Rum Patrol ships USCGD Cassin and USCGD Tucker, circa 1930.
|Objective||Enforce prohibition in United States waters.|
|Date||1920 - 1933|
|Executed by||United States|
The Rum Patrol was an operation of the United States Coast Guard to interdict liquor smuggling vessels, known as "rum runners" in order to enforce prohibition in American waters. On 18 December 1917, the 18th Amendment to the Constitution was submitted to the states by Congress. On 16 January 1919, the amendment was ratified and the Liquor Prohibition Amendment, which prohibited the manufacture, sale, transportation, importation, or exportation of intoxicating liquors, came into effect on 16 January 1920.
Origin[edit | edit source]
The establishment of prohibition gave rise to smuggling of illicit liquor into the United States and, to deal with this problem, twenty-five destroyers were transferred by the United States Navy to the Treasury Department for service with the Coast Guard. Some began to show signs of wear and tear after the often arduous pace of operations on the Rum Patrol and required replacement. Accordingly, five of the newer flush deck destroyers were transferred to the Treasury Department in 1930-1931.
It was thought that adapting these older vessels for Coast Guard service would be less costly than building new ships. In the end, however, the rehabilitation of the vessels became a saga in itself because of the exceedingly poor condition of many of these war-weary ships. In many instances, it took nearly a year to bring the vessels up to seaworthiness. Additionally, these were by far the largest and most sophisticated vessels ever operated by the service, and trained personnel were nearly nonexistent. As a result, Congress authorized hundreds of new enlistees. These inexperienced men generally made up the destroyer crews.
Some of the destroyers were pre-World War I 742-ton "flivvers", capable of over 25 kn (29 mph; 46 km/h) — an advantage in the rum-chasing business. They were, however, easily outmaneuvered by smaller vessels. The destroyers’ mission, therefore, was to picket the larger mother ships and prevent them from off-loading their cargo onto the smaller, speedier contact boats that ran the liquor into shore.
On 20 February 1933, the 21st Amendment to the Constitution, the repeal of Amendment 18, was proposed by Congress and ratification was completed on 5 December 1933. This eliminated the need for the Rum Patrol. The remaining destroyers were returned to the Navy and sold for scrap.
Ships of the Patrol[edit | edit source]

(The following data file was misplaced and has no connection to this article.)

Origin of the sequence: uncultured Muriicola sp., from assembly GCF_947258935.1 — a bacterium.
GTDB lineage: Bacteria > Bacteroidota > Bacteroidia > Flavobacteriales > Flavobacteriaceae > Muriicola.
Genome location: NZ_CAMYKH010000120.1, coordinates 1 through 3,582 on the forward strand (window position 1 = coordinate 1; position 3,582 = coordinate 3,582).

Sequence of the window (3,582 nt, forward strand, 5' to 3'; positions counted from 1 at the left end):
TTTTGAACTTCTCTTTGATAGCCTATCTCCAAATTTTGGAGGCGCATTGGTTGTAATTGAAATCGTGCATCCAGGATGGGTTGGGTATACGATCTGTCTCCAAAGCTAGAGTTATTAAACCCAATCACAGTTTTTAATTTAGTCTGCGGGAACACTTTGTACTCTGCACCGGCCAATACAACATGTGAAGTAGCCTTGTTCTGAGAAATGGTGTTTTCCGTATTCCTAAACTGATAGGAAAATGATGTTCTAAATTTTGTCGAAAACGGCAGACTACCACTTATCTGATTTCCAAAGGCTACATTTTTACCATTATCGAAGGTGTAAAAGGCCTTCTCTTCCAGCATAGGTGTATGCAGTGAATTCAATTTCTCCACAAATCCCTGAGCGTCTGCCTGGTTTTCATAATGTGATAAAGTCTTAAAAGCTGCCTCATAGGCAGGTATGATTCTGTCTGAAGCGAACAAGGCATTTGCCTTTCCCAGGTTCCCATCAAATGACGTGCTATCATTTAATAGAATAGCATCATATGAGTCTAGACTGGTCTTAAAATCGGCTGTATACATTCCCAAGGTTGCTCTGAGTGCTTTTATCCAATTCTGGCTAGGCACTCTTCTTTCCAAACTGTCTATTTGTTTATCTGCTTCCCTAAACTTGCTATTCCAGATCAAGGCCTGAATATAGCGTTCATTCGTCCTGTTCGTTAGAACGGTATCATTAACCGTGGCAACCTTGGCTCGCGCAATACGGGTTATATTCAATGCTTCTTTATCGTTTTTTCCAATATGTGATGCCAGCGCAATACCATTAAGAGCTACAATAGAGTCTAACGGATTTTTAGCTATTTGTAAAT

|Coast Guard designation||Navy designation||USCG Commissioning||USCG Decommissioning|
|USCGD Cassin (CG-1)||USS Cassin (DD-43)||30 August 1924||5 June 1933|
|USCGD Conyngham (CG-2)||USS Conyngham (DD-58)||8 March 1925||5 June 1933|
|USCGD Cummings (CG-3)||USS Cummings (DD-44)||15 May 1925||30 April 1932|
|USCGD Downes (CG-4)||USS Downes (DD-45)||14 October 1924||18 November 1930|
|USCGD Ericsson (CG-5)||USS Ericsson (DD-56)||28 May 1925||30 April 1932|
|USCGD Porter (CG-7)||USS Porter (DD-59)||20 February 1925||5 June 1933|
|USCGD Ammen (CG-8)||USS Ammen (DD-35)||22 January 1925||18 May 1931|
|USCGD Burrows (CG-10)||USS Burrows (DD-29)||30 June 1925||14 February 1931|
|USCGD Fanning (CG-11)||USS Fanning (DD-37)||30 May 1925||12 August 1930|
|USCG Henley (CG-12)||USS Henley (DD-39)||14 November 1924||30 January 1931|
|USCGD McCall (CG-14)||USS McCall (DD-28)||17 June 1925||12 August 1930|
|USCGD Monaghan (CG-15)||USS Monaghan (DD-32)||30 June 1925||29 January 1931|
|USCGD Patterson (CG-16)||USS Patterson (DD-36)||24 November 1924||1 April 1930|
|USCGD Paulding (CG-17)||USS Paulding (DD-22)||23 January 1925||12 August 1930|
|USCGD Roe (CG-18)||USS Roe (DD-24)||30 May 1925||4 March 1930|
|USCGD Hunt (CG-18)||USS Hunt (DD-194)||5 February 1931||28 May 1934|
|USCGD Terry (CG-19)||USS Terry (DD-25)||30 June 1925||12 August 1930|
|USCGD Wood (CG-19)||USS Welborn C. Wood (DD-195)||15 April 1931||21 May 1934|
|USCGD Trippe (CG-20)||USS Trippe (DD-33)||24 June 1924||15 April 1931|
|USCGD Semmes (CG-20)||USS Semmes (DD-189)||25 April 1932||20 April 1934|
|USCGD Davis (CG-21)||USS Davis (DD-65)||4 September 1926||5 June 1933|
|USCGD Shaw (CG-22)||USS Shaw (DD-68)||13 July 1926||5 June 1933|
|USCGD Tucker (CG-23)||USS Tucker (DD-57)||29 September 1926||5 June 1933|
|USCGD Wainwright (CG-24)||USS Wainwright (DD-62)||30 July 1926||29 March 1934|
|USCGD Wilkes (CG-25)||USS Wilkes (DD-67)||23 August 1926||29 March 1934|
References[edit | edit source]
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